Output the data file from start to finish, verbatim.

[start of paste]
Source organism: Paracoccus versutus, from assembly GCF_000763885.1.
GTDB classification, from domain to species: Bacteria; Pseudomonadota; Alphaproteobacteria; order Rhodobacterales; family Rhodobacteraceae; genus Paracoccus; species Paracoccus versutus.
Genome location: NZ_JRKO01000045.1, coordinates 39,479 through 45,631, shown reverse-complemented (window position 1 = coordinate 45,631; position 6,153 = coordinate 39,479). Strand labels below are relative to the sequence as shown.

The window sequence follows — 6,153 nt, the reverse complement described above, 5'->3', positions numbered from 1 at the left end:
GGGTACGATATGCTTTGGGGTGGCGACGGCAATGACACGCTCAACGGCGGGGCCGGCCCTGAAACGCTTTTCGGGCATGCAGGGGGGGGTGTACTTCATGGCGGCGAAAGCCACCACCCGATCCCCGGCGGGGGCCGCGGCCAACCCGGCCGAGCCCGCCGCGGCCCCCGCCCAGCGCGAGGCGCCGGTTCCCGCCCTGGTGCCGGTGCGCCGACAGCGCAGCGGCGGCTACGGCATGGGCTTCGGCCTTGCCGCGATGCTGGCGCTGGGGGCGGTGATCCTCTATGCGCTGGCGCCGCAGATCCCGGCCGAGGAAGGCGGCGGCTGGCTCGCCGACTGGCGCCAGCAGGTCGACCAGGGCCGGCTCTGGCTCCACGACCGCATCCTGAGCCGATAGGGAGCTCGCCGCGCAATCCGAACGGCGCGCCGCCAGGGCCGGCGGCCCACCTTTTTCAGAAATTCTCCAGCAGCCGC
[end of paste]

Source organism: Paracoccus versutus, from assembly GCF_000763885.1.
GTDB classification, from domain to species: Bacteria; Pseudomonadota; Alphaproteobacteria; order Rhodobacterales; family Rhodobacteraceae; genus Paracoccus; species Paracoccus versutus.
Genome location: NZ_JRKO01000045.1, coordinates 39,479 through 45,631, shown reverse-complemented (window position 1 = coordinate 45,631; position 6,153 = coordinate 39,479). Strand labels below are relative to the sequence as shown.

The window sequence follows — 6,153 nt, the reverse complement described above, 5'->3', positions numbered from 1 at the left end:
GGGTACGATATGCTTTGGGGTGGCGACGGCAATGACACGCTCAACGGCGGGGCCGGCCCTGAAACGCTTTTCGGGCATGCAGGGGGGGGTGTACTTCATGGCGGCGAAAGCCACCACCCGATCCCCGGCGGGGGCCGCGGCCAACCCGGCCGAGCCCGCCGCGGCCCCCGCCCAGCGCGAGGCGCCGGTTCCCGCCCTGGTGCCGGTGCGCCGACAGCGCAGCGGCGGCTACGGCATGGGCTTCGGCCTTGCCGCGATGCTGGCGCTGGGGGCGGTGATCCTCTATGCGCTGGCGCCGCAGATCCCGGCCGAGGAAGGCGGCGGCTGGCTCGCCGACTGGCGCCAGCAGGTCGACCAGGGCCGGCTCTGGCTCCACGACCGCATCCTGAGCCGATAGGGAGCTCGCCGCGCAATCCGAACGGCGCGCCGCCAGGGCCGGCGGCCCACCTTTTTCAGAAATTCTCCAGCAGCCGC